There are many ways for students to try to make their bachelor studies a more humane experience. "The system is rather flexible," says the psychoanalyst Bückert. "Usually there is a way of negotiating with the university which exams need to be taken each semester. It is even an option to take two more semesters to do your bachelor."

And if the pressure becomes too much, there are academic help desks that offering counseling. But it's also a duty for universities to train professors in detecting psychological or social stress soon enough, so that students can be offered appropriate help.

Sometimes, like in the case of Lena Zimmermann, just talking helps. She attended one of her professor's office hours and told her about plans to quit her studies. The professor succeeded in dissuading her. Zimmermann recalls that her teacher told her that she felt the same way in the beginning. "She suggested I give it another try," the student says. "She also took away my fear of not being good enough. In the end, she suggested I move into a shared flat."

That's what Zimmermann did, and her roommates quickly became her substitute family. Now she's not far from graduating. And she has even bigger plans for next year: to earn her masters degree in Sweden.

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The Problem With Always Blaming Climate Change For Natural Disasters

Climate change is real, but a closer look at the science shows there are many factors that contribute to weather-related disasters. It is important to raise awareness about the long-term impact of global warming, but there's a risk in overstating its role in the latest floods or fires.

People on foot, on bikes, motorcycles, scooters and cars navigate through a flooded street during the day time.

Karachi - People wade through flood water after heavy rain in a southern Pakistani city

Xinhua / ZUMA
Axel Bojanowski


BERLIN — In September, thousands of people lost their lives when dams collapsed during flooding in Libya. Engineers had warned that the dams were structurally unsound.

Two years ago, dozens died in floods in western Germany, a region that had experienced a number of similar floods in earlier centuries, where thousands of houses had been built on the natural floodplain.

Last year saw more than 1,000 people lose their lives during monsoon floods in Pakistan. Studies showed that the impact of flooding in the region was exacerbated by the proximity of human settlements, the outdated river management system, high poverty rates and political instability in Pakistan.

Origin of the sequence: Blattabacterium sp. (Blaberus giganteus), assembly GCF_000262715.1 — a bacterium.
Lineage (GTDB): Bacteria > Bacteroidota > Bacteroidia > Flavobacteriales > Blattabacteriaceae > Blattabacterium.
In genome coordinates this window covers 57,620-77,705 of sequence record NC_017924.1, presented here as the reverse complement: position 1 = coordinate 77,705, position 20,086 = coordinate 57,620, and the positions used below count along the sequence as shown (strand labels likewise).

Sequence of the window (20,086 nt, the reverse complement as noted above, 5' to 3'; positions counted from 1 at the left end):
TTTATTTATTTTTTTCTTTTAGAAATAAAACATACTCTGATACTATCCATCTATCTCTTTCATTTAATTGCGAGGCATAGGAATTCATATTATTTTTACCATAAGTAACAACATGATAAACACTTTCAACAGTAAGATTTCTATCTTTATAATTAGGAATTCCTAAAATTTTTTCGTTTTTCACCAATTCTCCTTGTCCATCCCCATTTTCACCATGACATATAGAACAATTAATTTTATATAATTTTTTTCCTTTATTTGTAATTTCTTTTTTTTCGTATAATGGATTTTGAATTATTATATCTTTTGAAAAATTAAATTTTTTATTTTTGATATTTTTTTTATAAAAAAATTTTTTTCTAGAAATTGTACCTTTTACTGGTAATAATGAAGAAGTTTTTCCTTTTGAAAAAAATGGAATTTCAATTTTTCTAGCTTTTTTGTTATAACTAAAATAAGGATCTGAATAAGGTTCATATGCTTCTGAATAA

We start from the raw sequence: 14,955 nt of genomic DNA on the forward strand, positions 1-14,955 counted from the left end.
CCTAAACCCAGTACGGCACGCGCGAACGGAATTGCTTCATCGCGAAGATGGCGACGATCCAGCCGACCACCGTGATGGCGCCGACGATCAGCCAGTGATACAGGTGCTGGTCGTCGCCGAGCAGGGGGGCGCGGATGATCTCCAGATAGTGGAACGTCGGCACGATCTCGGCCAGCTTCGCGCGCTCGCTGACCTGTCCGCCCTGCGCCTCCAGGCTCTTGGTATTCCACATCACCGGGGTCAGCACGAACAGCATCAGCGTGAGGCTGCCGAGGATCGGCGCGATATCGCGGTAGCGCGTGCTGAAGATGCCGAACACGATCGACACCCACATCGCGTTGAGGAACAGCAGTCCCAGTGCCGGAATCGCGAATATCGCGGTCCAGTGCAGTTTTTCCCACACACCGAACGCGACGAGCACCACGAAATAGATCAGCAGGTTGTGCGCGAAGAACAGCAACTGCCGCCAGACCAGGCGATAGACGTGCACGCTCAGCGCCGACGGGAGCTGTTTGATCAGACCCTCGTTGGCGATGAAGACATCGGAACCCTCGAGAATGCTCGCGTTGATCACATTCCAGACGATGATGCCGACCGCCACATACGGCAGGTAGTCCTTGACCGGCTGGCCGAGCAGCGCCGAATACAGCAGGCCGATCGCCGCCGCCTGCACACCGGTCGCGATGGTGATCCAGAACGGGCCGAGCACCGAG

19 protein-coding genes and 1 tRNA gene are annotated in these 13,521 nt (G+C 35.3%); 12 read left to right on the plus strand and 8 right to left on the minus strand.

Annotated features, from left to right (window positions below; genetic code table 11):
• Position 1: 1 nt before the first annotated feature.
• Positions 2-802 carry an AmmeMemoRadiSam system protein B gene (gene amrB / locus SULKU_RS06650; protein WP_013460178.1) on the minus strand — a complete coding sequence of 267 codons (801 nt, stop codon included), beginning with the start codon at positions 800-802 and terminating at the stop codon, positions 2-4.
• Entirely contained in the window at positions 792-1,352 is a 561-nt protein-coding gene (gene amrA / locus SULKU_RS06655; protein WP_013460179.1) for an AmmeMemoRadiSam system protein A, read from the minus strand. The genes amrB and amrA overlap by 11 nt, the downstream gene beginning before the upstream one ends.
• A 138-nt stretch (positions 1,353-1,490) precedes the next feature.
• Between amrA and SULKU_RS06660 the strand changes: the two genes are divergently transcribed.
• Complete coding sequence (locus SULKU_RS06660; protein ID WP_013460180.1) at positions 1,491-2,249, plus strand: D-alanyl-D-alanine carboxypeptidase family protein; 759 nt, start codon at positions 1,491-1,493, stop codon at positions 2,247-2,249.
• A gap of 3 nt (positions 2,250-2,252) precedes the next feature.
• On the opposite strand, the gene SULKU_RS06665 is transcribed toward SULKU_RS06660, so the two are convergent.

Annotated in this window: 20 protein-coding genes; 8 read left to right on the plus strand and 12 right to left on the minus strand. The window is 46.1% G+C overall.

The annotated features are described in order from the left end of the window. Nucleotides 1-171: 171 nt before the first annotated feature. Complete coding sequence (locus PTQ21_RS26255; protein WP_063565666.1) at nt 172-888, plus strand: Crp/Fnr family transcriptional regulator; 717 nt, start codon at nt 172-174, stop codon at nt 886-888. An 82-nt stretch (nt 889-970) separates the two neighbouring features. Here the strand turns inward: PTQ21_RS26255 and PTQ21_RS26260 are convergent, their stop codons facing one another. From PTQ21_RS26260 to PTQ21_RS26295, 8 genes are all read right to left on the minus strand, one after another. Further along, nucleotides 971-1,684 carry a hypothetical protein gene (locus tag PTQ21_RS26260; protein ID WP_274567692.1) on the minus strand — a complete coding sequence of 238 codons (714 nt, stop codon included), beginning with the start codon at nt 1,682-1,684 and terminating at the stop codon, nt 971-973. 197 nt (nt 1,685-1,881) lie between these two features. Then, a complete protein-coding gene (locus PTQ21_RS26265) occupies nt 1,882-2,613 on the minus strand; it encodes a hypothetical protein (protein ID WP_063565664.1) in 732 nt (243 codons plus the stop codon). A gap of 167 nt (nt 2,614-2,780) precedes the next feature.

There are many factors that contribute to weather-related disasters, but one dominates the headlines: climate change. That is because of so-called attribution studies, which are published very quickly after these disasters to highlight how human-caused climate change contributes to extreme weather events. After the flooding in Libya, German daily Frankfurter Allgemeine Zeitung described climate change as a “serial offender," while the Tageszeitung wrote that “the climate crisis has exacerbated the extreme rainfall."

The World Weather Attribution initiative (WWA) has once again achieved its aim of using “real-time analysis” to draw attention to the issue: on its website, the institute says its goal is to “analyse and communicate the possible influence of climate change on extreme weather events." Frederike Otto, who works on attribution studies for the WWA, says these reports help to underscore the urgent need for climate action. They transform climate change from an “abstract threat into a concrete one."

In the immediate aftermath of a weather-related disaster, teams of researchers rush to put together attribution studies – “so that they are ready within the same news cycle," as the New York Times reported. However, these attribution studies do not meet normal scientific standards, as they are published without going through the peer-review process that would be undertaken before publication in a specialist scientific journal. And that creates problems.